When he wrote agav i edleh, for example, which I have translated as “Because I can’t determine,” this sounds to a contemporary Hebrew speaker something like “By the way, I canna extract.” When he wrote isho, “his husband” instead of ishah, “her husband,” he was forgetting that the possessive suffix added to the word ish, “man” or “husband,” needed to be feminine.
But all this is beside the point. The noteworthy thing is that Kafka, whose lessons with Pu’ah Bentovim lasted less than a year before she left Prague for Berlin, learned to express himself in Hebrew on a level, I daresay, that most graduates of a Jewish day school in America would find beyond their reach. There is no evidence that he had unusual linguistic abilities. Although he spoke a second language, Czech, fluently, so did most Prague Jews. He could only have learned Hebrew as well as he did in as short a time as he did by working very hard at it. If there are still any doubts that he took it (and by implication, a possible life in Palestine) with the utmost seriousness, his letter to Pu’ah Bentovim should lay them to rest.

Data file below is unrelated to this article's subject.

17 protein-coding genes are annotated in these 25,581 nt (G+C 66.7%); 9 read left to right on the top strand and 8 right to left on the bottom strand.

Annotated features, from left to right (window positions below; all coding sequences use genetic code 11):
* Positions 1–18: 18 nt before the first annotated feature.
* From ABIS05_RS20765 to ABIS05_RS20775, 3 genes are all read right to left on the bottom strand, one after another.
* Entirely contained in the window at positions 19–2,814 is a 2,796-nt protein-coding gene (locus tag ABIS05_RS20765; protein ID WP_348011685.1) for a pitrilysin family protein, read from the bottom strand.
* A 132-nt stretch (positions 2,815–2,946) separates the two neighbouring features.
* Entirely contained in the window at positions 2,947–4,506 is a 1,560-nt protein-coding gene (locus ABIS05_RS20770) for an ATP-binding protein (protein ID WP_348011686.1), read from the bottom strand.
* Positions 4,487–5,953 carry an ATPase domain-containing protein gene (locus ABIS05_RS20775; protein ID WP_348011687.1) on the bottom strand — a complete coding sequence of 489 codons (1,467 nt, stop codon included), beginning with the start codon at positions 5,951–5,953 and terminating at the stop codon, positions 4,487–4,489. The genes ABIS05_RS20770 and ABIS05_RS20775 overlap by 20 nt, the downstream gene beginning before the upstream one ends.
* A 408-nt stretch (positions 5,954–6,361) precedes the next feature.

I might add a brief postscript.
Sometime in the late 1970s or early ’80s, at the end of a panel discussion in Jerusalem on Kafka and the Polish-Jewish author Bruno Schulz in which I participated, a frail old lady came up to me and introduced herself as Pu’ah Menczel. Her maiden name, she said, was Bentovim. When she saw that meant nothing to me, she added that she had been, long ago, Kafka’s Hebrew tutor in Prague. “I was Kafka’s model for Josephine,” she confided, referring to his late story “Josephine the Singer, or the Mouse Folk,” and offered to meet with me and tell me more.
I doubt whether Kafka modeled Josephine to any great degree on anyone, though the idea of a “mouse [Maus in German] folk” was very likely connected in his mind with the German verb mauscheln, to speak with a Jewish intonation. Why I never got in touch with Pu’ah Bentovim, though, is today incomprehensible to me.
Yes, I was involved in other things. I was writing a book. Kafka wasn’t uppermost in my mind. If I look for reasons, they were there. But Kafka’s Hebrew teacher? I’ve made greater mistakes in my life than not taking her up on her offer, but few that I regret as keenly.